Teen Titans Academy has been on a tear mixing in the mystery of Red X’s identity with a full-functioning superhero school for minors. A two-part story wraps up this week with Teen Titans Academy #5, which features the Bat Pack in an origin story well worth picking up. In part because we’ll likely see them rise up as characters to know, but also because their adventure takes some exciting turns this week.
This issue opens with a very dark look at Gotham with crime running rampant and people looking on in disbelief. And yet, the narrator says via captions that they love it. It’s a clever way to defy the reader’s expectations while adding a bit of color to Chupacabra’s character. In fact, this character takes center stage in this issue as we learn how he became a bat-boy. His obsession with Batman is made very clear in an efficient opening, which leads to a full flashback story on how Chupacabra, Bratgirl, and Megabat ended up in the academy.
From there, we learn how the Bat Pack helped uncover the terrible acts of an orphanage and how Nightwing was directly connected to these exploits. Writer Tim Sheridan does a great job capturing the different personalities of the group while telling a story that likely bonded them or life. Mixing in some bonafide heroic acts, this issue solidifies this team as well worth further exploration.
Steve Lieber draws the issue to perfection. There’s a scene in a lab with an evil scientist lab that gives some heavy Frankeinestin vibes due to the heavy shadows under his eyes and the lab itself. Lieber is always good for a few clever visual ideas too, like a “flashback” banner that kicks off the meat of the story. The opening pages are excellent in drawing your attention to a darker Gotham that’s a foreboding and unkind place. Even Batman, who appears in a cool double-page layout, is as dark as the night which helps establish Chupacabra’s idealistic obsession with the character. There’s also a great double-page splash that highlights the first time the Bat Pack faced off against a real threat.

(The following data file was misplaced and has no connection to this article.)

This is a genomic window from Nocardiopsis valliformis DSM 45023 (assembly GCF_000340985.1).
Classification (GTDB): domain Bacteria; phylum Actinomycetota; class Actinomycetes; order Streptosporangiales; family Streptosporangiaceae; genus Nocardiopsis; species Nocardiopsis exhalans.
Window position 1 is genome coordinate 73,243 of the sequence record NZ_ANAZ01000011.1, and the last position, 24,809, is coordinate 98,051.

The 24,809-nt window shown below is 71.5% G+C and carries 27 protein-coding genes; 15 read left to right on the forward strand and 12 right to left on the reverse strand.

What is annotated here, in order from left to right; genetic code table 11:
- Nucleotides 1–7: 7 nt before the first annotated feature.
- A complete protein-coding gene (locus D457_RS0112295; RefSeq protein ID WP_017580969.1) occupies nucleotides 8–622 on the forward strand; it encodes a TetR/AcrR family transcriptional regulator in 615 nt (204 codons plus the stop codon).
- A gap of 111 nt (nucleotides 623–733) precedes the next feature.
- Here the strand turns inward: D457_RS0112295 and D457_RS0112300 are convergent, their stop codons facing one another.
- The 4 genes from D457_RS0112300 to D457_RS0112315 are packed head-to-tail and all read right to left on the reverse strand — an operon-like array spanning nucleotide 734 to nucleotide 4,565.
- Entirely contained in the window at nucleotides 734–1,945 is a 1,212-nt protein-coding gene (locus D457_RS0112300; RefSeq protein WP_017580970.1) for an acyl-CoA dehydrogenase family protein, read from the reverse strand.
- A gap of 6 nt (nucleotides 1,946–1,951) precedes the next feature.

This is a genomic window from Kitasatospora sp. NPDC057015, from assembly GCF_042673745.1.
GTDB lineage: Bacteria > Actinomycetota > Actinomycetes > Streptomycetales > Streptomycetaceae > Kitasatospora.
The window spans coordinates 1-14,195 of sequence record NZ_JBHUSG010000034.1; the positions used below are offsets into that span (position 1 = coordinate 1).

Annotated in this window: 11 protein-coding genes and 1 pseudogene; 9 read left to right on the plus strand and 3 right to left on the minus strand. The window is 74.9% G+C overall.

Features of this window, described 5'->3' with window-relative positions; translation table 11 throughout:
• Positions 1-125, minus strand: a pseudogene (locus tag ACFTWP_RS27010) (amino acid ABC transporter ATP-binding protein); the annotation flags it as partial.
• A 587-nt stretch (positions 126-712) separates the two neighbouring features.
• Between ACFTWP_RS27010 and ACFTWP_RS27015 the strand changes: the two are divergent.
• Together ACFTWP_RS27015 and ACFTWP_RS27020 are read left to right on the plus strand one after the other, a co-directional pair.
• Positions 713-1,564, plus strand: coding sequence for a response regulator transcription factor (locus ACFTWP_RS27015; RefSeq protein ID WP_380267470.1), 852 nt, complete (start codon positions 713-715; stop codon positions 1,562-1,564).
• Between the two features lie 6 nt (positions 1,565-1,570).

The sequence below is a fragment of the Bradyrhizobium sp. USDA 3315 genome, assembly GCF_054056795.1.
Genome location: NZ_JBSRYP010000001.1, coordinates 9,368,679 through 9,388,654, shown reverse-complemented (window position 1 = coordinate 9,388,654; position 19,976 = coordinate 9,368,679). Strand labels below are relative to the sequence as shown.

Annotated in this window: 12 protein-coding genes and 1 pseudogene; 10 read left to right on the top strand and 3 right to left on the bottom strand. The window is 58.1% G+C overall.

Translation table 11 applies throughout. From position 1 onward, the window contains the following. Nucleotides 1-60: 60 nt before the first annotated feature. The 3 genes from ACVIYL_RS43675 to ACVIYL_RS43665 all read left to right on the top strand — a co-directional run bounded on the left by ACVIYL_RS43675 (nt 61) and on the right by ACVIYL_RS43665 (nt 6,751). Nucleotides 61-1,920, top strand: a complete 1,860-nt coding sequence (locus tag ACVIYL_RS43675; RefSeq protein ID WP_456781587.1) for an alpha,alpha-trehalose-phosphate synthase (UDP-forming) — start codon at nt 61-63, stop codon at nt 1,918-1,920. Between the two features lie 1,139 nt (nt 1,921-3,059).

Dave Stewart colors the issue to perfection with great use of lighting to draw out the city lights and the light sources in each scene. There are a few scenes that take place in dark rooms or outside at night with no light sources that look natural thanks to the color choices.
All this said, the last few pages are an entirely different beast. Sheridan and Lieber do something with Red X you need to see to believe. It’s a clever way to draw your attention to who is Red X and add a new layer to the mystery. This leads to a cliffhanger that smartly reminds us these kids are in school.
Teen Titans Academy #5 is a great end to a two-part story that features a peculiar and intriguing superhero mini team known as the Bat Pack. It’s an origin story with Scooby vibes and a continued tangling mystery of Red X’s identity. Teen Titans Academy does well to blend kid-fantasy and smartly veers into seriousness.
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